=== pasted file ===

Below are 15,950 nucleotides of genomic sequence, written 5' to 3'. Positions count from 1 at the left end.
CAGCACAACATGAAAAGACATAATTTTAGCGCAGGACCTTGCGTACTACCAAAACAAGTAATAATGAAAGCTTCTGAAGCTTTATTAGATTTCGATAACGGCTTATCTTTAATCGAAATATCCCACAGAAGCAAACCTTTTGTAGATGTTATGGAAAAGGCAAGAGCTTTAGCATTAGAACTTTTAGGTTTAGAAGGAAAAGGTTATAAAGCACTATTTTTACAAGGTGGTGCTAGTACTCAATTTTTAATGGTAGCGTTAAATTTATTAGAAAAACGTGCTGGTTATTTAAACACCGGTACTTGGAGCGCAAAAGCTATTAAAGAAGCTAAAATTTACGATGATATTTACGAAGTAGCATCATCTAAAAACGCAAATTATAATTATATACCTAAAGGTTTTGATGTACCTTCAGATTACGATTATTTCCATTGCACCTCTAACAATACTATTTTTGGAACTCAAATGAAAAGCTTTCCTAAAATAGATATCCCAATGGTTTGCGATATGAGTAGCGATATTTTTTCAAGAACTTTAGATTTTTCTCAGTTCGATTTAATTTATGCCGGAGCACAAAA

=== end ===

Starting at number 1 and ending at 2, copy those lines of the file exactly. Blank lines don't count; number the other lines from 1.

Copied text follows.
Below are 15,950 nucleotides of genomic sequence, written 5' to 3'. Positions count from 1 at the left end.
CAGCACAACATGAAAAGACATAATTTTAGCGCAGGACCTTGCGTACTACCAAAACAAGTAATAATGAAAGCTTCTGAAGCTTTATTAGATTTCGATAACGGCTTATCTTTAATCGAAATATCCCACAGAAGCAAACCTTTTGTAGATGTTATGGAAAAGGCAAGAGCTTTAGCATTAGAACTTTTAGGTTTAGAAGGAAAAGGTTATAAAGCACTATTTTTACAAGGTGGTGCTAGTACTCAATTTTTAATGGTAGCGTTAAATTTATTAGAAAAACGTGCTGGTTATTTAAACACCGGTACTTGGAGCGCAAAAGCTATTAAAGAAGCTAAAATTTACGATGATATTTACGAAGTAGCATCATCTAAAAACGCAAATTATAATTATATACCTAAAGGTTTTGATGTACCTTCAGATTACGATTATTTCCATTGCACCTCTAACAATACTATTTTTGGAACTCAAATGAAAAGCTTTCCTAAAATAGATATCCCAATGGTTTGCGATATGAGTAGCGATATTTTTTCAAGAACTTTAGATTTTTCTCAGTTCGATTTAATTTATGCCGGAGCACAAAA